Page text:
While sealed boxes can hold in heat, a properly built subwoofer can handle the excess heat produced by the driver and the little amount of heat that is produced has absolutely NOTHING to do with how a speaker reproduces sound.

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bsodergrenModifier

Reply 6 years ago on Step 2

There is no difference between ported and vented. they're two different words to describe the exact same thing.

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internethotspotModifier

Reply 7 years ago on Step 2

Ported refers to a hole that allows air to move in and out. The port itself can be tuned. For example, consider an ABS pipe of 1"... 2"... 3"...4"... then a lenght of 1" - 8" long. Depending on the size of the pipe, and length, it will effect the movement of air.

As for vented, I've really no idea but sounds like something to do with cooling ;)

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slimguy379noonetrulylives

Reply 9 years ago on Step 2

nah i understand, just theres only one other instructable about subwoofers etc. why dont you make one?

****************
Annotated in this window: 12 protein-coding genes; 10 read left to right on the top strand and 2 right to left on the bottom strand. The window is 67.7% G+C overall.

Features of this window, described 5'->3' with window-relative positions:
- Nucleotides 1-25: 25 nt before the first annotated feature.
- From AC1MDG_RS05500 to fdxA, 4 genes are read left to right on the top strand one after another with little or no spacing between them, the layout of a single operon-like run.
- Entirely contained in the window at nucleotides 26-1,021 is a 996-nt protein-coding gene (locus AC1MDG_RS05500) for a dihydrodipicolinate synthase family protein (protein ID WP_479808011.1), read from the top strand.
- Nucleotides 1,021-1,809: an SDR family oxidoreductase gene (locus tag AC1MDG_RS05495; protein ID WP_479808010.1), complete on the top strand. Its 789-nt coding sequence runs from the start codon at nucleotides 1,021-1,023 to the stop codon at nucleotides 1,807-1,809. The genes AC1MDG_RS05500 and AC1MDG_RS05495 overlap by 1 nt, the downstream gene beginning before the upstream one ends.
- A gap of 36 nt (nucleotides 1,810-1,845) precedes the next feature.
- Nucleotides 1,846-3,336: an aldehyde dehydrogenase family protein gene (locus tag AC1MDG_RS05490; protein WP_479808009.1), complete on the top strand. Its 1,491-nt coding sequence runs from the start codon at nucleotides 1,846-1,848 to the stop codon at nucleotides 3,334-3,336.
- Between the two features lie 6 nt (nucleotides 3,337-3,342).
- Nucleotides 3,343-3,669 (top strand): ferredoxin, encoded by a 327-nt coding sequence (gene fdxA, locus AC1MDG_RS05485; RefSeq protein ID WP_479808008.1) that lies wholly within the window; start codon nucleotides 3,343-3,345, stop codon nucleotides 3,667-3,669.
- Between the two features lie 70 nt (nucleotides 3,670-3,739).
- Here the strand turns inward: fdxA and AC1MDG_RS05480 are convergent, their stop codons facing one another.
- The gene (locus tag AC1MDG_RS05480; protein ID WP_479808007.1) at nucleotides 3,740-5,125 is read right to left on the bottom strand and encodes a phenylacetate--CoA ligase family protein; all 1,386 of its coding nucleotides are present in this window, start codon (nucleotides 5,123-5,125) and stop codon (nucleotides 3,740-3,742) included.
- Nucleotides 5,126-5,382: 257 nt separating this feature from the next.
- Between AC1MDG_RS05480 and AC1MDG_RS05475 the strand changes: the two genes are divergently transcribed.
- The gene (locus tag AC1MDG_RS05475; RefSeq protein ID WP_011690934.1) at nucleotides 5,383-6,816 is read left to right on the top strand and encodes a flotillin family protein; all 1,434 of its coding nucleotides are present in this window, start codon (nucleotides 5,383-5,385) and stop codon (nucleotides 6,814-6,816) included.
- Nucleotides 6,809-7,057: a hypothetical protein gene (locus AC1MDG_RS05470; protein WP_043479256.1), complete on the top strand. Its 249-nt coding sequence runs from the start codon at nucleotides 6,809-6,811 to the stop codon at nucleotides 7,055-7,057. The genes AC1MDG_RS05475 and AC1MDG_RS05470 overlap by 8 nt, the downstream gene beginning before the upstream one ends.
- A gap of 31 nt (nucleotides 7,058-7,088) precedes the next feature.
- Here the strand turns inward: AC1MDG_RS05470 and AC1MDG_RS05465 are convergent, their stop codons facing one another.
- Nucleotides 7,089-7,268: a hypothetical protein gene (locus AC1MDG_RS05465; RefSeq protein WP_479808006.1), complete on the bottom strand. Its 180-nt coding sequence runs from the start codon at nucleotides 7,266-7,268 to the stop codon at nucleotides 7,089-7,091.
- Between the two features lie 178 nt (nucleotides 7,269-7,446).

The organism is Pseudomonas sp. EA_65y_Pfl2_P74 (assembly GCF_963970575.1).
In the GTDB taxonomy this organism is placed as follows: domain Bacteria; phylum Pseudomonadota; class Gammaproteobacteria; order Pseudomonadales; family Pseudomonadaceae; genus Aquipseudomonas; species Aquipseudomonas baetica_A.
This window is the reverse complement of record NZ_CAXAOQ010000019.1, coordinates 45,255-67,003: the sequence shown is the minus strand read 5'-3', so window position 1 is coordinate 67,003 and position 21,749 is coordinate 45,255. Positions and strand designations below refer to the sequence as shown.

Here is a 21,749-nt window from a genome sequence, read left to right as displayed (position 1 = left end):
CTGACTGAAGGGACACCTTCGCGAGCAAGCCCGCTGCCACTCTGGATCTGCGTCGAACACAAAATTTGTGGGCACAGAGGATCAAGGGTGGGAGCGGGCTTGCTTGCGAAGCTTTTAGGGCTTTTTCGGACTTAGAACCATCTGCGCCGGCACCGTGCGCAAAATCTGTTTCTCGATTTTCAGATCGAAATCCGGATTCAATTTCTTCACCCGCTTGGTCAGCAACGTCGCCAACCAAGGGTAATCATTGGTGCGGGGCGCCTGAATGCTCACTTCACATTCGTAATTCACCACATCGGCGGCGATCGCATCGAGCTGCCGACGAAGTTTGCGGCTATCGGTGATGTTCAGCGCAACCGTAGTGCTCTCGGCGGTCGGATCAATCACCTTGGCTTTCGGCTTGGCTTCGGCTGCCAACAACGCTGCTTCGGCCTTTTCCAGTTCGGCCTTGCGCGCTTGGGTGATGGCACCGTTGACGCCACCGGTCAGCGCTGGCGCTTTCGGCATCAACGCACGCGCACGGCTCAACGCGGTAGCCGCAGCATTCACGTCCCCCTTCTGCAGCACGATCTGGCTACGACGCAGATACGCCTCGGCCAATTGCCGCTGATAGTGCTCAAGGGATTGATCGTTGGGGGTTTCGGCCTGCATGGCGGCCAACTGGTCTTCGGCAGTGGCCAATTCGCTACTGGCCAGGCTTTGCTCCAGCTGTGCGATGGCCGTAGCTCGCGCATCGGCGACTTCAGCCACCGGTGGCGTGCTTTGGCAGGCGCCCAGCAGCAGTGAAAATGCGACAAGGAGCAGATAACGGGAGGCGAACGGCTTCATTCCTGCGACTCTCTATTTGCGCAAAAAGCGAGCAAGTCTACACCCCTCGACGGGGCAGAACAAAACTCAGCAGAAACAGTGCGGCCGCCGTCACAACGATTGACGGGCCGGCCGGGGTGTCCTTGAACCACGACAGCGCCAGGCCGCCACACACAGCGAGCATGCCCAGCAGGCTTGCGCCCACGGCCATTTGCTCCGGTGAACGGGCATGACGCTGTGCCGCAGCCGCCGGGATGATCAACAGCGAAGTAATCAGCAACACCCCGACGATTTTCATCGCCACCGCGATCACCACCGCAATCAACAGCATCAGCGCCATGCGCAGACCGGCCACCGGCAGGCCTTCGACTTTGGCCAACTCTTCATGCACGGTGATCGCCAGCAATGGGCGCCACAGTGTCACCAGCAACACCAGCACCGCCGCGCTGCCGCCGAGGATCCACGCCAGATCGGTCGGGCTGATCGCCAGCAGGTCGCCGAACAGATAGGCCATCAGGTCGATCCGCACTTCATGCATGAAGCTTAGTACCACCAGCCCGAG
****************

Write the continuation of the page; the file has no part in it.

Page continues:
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internethotspot

7 years ago on Step 2

Ok gotta clear up some silliness...

First, the only time you would use a non-ported box is when there is a port between two separate chambers, and the drivers are run with reversed polarity. Well, there is another exception - there are drivers designed for any space... self-contained so they can be in a sealed box. Generally more expensive, and a loss of quality.

For every action there is an equal and opposite reaction. If the driver moves in and creates pressure, it WILL push back - and that's going to distort the sound you try to produce next. So the only time you would do this is when your second driver has reversed polarity and is moving IN when the other driver is moving OUT. That way one driver supports the other. Be careful the chambers are not too small or too large, or you will just end up with crappy sound. GOOD REASON TO JUST USE A PORTED BOX. If you aren't a sound engineer, don't try this without a plan designed by an engineer... or you are wasting your money.

There are some drivers designed specifically for non-ported boxes. Use these if you don't have the knowledge or specifications to make a sealed box.

When you use a sealed box with two drivers (one reverse polarity), you don't get to run your amp in bridged mono mode. When you run your drivers in series, it will drop from 4 to 2 Ohm... essentially providing an extra 3db output.

One other little thing, I can't tell if there's a crossover inside the box, and hopefully not. Amplifying all frequencies then throwing away that power would be a shame.

Many amplifiers have built-in crossovers... many passive. Best bet is to ONLY send the frequencies you want to amplify to the amplifier, by using an active (powered) crossover, placed before the amp.